Charming As a Verb
Charming As a Verb
“I’m putting it out to the universe now. There’s nothing more I can do. I did my best. And if it’s not enough, then Princeton wasn’t for me, y’know?”
Did you do your best? I hear, in Dad’s voice. I shake the thought away.
“Or I’m just waiting for the actual rejection letter before burning this city to the ground with the fire of a thousand dragons. We’ll see,” she continues.
I snort. That seems like a very plausible course of action.
“What’s wrong?” she asks.
“You know those intolerable kids who get into, like, every Ivy League college? And then someone interviews then, and they trend online and are always so obnoxiously smug and earnest at the same time?”
Her eye roll confirms that she does. Anyone who has ever even Googled the requirements for a top college has come across those smug little bastards laying out their admission letters on the kitchen table for the local news anchor while their parents beam in the corner.
“I really thought I was going to be one of them,” I say.
The thing with being good at lying to others is that you end up being pretty great at lying to yourself too.
“Don’t be too hard on yourself, Haltiwanger. Like I said, it’s the great promise of the 0-generation,” Corinne says. “Either you’re exceptional or a nobody. No permission to be anything in between. It’s bullshit.”
It may be the first time I’ve hear Corinne Troy curse out loud. It’s pretty hot.
“It’s getting late,” she says as she begins to gather her things. “I’m meeting my mom at the IFC Center for this retrospective.”
We’ve been at it for close to a full hour already, I realize. Time tends to dissipate with Corinne.
“Are you headed home?” she asks, coat on and books in hand. “Want to walk out together?”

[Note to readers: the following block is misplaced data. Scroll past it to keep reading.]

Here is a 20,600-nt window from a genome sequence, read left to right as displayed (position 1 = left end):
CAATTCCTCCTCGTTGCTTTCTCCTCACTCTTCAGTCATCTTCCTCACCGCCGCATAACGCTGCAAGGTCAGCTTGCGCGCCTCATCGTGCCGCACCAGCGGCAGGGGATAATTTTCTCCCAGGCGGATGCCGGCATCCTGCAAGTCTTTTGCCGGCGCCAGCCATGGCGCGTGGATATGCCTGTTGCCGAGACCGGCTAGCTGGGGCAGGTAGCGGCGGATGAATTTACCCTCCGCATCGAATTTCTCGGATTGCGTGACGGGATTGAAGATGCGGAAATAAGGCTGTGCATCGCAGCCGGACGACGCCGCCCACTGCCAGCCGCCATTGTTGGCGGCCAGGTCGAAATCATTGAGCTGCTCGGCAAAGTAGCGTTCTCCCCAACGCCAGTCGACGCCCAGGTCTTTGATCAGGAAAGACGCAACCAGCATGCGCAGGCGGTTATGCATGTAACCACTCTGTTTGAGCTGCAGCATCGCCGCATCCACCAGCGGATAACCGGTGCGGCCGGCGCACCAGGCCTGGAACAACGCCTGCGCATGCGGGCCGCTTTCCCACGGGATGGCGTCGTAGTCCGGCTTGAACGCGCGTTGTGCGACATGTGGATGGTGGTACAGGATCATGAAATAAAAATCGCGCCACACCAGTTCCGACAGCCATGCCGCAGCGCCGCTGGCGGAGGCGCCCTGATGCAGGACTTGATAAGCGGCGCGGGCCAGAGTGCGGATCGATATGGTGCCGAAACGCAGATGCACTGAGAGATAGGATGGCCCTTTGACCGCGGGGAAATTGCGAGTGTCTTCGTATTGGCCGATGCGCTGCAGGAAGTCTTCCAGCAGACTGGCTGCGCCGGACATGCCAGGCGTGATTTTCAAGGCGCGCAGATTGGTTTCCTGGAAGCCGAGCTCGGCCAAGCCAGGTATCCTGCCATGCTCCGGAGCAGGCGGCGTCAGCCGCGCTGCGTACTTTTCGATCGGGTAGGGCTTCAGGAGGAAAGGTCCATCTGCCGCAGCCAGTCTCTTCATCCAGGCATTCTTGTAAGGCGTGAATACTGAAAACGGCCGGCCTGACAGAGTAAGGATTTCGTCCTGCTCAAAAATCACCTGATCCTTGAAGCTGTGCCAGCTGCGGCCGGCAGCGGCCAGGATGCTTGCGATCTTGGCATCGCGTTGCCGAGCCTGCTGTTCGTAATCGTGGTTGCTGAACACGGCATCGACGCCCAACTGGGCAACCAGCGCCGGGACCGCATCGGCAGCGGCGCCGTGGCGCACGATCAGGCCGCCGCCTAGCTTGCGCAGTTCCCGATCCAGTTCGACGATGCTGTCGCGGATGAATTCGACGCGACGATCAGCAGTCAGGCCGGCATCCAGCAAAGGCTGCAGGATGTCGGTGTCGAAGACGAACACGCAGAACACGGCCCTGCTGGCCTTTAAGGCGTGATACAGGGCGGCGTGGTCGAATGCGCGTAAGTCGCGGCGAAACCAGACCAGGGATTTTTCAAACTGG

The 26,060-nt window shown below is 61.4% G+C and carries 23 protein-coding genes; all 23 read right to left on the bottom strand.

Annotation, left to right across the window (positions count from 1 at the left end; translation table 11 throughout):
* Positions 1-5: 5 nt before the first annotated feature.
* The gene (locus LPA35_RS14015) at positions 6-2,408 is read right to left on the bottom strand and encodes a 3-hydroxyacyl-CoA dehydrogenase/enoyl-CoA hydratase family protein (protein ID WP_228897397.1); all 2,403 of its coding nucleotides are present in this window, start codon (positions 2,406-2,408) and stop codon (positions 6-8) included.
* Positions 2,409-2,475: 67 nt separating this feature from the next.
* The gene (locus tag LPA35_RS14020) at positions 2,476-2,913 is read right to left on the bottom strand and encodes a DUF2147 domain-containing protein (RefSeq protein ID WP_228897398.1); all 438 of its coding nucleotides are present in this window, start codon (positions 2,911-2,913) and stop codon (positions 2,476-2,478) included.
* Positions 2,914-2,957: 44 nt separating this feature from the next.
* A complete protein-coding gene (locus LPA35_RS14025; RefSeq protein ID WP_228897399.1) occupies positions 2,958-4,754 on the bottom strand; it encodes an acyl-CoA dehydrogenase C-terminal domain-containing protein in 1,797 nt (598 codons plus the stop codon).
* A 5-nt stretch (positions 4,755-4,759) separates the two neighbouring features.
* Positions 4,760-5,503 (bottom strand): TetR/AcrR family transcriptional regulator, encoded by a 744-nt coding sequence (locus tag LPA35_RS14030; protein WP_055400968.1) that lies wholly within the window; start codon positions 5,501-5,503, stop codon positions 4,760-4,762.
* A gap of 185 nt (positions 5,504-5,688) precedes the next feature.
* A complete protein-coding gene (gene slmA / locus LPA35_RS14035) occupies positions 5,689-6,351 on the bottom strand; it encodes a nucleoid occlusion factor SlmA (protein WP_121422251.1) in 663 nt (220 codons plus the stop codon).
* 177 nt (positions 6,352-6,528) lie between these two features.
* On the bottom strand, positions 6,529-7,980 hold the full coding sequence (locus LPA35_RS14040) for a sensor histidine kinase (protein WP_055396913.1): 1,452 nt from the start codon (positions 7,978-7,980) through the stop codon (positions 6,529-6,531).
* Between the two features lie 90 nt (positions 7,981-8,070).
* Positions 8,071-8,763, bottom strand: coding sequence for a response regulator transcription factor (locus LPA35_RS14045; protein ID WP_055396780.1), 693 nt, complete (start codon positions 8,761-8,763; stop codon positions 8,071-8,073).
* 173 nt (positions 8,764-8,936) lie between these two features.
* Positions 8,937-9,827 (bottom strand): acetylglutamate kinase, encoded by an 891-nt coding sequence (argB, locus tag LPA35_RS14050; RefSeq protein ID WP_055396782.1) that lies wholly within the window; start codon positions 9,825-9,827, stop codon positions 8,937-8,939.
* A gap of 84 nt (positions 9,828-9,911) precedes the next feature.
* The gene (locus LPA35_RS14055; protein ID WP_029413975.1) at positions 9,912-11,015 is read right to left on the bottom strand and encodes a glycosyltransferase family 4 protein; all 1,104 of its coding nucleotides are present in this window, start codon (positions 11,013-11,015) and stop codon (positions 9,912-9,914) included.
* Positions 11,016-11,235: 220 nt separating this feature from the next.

I think of home. Of our tiny apartment, my tinier bedroom – and Dad with all his hopes and dreams for me in the next room. Suddenly going through the Binder of Colleges That Are Not Columbia feels slightly nauseating. Security keeps the school open until nine for students anyway.
“I think I’ll give this a read here,” I say. “Better lighting and I don’t feel like going home just yet.”
It’s the final year of high school, a bittersweet time – the excitement and anxiety of looking ahead along with the nostalgia of what will be left behind. And Henri, the main character, is feeling both the highs and lows. He keeps busy with his dog-walking business, his star position on the debate team and the need to study hard and obtain top marks at the FATE academy. Underneath it all is his ambition to be accepted at Columbia University, not letting anything stand in the way of his dream. During this busy senior year, Henri discovers Corinne Troy, a classmate and neighbour who has been there all along but only now registers on Henri’s social radar. But despite this undercurrent of academic worry and social busy-ness, Henri presents himself as charming, a bit of a hustler and smooth talker who can generally get whatever he wants with a word and his trademark smile. But that’s the catch. Henri has to separate what he wants for himself from what others want for him.